One of the world's major archaeological wonders, the Plain of Jars is also one of the world's most tantalizing mysteries. The broad, mountain-ringed plain northeast of Vientiane is littered with hundreds of ancient stone and clay jars, some estimated to weigh 5 or 6 tons. The jars are said to be at least 2,000 years old, but to this day nobody knows who made them or why. They survived heavy bombing during the Vietnam War, and their sheer size has kept them out of the hands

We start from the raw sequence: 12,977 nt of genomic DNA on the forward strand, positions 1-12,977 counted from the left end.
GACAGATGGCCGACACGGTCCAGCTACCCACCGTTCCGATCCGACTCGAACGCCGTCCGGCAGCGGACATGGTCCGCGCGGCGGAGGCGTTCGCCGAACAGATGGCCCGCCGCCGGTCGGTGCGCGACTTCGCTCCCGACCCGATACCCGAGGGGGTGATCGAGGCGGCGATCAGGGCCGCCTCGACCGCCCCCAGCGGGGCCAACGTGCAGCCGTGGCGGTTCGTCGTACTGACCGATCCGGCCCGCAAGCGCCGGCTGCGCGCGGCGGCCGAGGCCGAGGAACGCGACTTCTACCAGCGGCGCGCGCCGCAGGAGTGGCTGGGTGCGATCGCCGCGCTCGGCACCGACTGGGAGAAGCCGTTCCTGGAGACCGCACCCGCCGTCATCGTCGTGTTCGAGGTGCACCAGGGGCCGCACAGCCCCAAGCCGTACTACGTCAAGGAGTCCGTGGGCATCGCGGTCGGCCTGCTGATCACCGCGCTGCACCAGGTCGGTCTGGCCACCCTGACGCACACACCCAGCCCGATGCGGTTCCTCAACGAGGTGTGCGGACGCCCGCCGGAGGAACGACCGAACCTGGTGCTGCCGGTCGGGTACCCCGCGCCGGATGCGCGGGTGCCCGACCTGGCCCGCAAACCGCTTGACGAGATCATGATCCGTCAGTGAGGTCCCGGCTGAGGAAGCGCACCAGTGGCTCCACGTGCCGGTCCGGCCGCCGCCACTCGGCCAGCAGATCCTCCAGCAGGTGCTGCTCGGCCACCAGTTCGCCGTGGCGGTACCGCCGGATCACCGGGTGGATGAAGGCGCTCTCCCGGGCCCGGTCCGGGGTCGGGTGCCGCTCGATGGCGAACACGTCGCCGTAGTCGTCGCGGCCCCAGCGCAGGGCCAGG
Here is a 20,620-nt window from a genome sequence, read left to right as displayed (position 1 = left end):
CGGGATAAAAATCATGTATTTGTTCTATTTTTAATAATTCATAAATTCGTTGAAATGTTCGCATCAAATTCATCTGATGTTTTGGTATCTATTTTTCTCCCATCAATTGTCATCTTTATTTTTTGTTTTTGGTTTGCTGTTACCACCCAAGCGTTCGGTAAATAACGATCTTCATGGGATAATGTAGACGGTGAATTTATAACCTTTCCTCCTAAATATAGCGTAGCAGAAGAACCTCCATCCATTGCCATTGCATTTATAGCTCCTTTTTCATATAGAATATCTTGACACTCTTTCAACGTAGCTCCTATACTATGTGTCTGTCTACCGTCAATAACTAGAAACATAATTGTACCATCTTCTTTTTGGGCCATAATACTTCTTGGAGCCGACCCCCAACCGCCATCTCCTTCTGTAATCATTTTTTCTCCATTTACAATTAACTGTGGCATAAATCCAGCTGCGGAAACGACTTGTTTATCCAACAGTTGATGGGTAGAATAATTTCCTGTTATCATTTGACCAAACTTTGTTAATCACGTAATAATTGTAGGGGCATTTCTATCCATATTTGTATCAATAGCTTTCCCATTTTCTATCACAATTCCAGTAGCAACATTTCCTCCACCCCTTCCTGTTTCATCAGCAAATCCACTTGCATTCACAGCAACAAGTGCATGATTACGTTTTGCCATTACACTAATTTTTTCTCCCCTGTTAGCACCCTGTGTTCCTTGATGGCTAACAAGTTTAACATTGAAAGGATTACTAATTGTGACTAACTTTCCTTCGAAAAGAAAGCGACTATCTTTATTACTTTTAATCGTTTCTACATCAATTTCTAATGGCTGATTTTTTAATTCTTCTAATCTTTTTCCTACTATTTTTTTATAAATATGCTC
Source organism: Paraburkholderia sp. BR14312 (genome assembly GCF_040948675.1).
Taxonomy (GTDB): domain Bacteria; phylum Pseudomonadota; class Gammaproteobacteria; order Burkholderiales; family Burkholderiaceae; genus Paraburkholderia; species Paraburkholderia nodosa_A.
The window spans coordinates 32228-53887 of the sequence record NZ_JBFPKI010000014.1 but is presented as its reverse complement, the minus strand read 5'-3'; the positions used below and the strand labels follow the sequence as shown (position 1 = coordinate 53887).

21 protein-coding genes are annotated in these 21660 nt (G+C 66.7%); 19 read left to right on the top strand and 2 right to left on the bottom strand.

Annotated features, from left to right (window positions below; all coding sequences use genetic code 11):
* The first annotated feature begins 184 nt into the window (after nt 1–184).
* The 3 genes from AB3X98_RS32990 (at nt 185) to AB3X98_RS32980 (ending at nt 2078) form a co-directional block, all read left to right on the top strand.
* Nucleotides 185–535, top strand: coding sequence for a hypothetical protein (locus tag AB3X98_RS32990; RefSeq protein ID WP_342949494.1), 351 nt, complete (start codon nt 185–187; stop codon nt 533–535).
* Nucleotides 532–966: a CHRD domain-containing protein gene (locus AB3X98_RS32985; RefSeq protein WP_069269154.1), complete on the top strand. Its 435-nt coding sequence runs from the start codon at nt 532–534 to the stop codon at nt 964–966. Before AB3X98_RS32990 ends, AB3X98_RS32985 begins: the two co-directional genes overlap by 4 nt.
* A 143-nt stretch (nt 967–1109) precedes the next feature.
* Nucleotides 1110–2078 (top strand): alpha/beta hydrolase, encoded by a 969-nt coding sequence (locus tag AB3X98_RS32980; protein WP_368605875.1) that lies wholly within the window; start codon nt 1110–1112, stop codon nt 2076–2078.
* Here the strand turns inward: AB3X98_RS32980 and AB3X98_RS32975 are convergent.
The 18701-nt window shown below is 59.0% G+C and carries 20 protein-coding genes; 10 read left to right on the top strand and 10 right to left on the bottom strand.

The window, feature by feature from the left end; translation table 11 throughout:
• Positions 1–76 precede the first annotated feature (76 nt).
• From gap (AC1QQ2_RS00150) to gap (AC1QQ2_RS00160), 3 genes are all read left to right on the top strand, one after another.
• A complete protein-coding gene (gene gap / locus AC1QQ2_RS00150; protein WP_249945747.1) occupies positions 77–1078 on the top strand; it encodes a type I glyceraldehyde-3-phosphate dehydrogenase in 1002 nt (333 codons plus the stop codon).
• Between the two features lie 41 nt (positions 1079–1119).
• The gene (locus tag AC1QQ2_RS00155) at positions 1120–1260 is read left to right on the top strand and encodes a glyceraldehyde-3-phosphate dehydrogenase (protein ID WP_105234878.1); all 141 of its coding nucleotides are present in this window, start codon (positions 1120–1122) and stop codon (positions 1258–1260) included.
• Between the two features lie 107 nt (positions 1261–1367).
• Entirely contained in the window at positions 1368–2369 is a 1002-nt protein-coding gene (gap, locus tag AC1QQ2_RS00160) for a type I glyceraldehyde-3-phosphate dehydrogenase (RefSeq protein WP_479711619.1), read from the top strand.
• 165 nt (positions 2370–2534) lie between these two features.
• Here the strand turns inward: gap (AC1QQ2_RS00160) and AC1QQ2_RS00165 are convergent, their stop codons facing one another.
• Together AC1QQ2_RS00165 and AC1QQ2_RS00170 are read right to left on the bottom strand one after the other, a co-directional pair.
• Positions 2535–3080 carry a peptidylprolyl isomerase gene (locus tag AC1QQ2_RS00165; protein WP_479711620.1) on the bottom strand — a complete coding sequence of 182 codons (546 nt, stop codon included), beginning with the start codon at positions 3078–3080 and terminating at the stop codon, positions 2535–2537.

of antiquities hunters.
The jars are scattered over three main areas, but only the Ban Ang site is accessible and worth visiting. Here you can find some 300 jars dotting a windswept plateau about 12 km (7½ miles) from Phonsavanh, capital of Xieng Khuang Province. This is true Hmong territory: you pass Hmong villages on the way from Phonsavanh to Ban Ang and on Highway 7, which leads east to the Vietnamese border at Nong Het. There's much of interest in this remote area along Highway 7, including hot mineral springs at Muang Kham. From Muang Kham, a road leads to Vieng Xay, which has more than 100 limestone caves, some of them used as hideouts by the revolutionary Pathet Lao during the war years.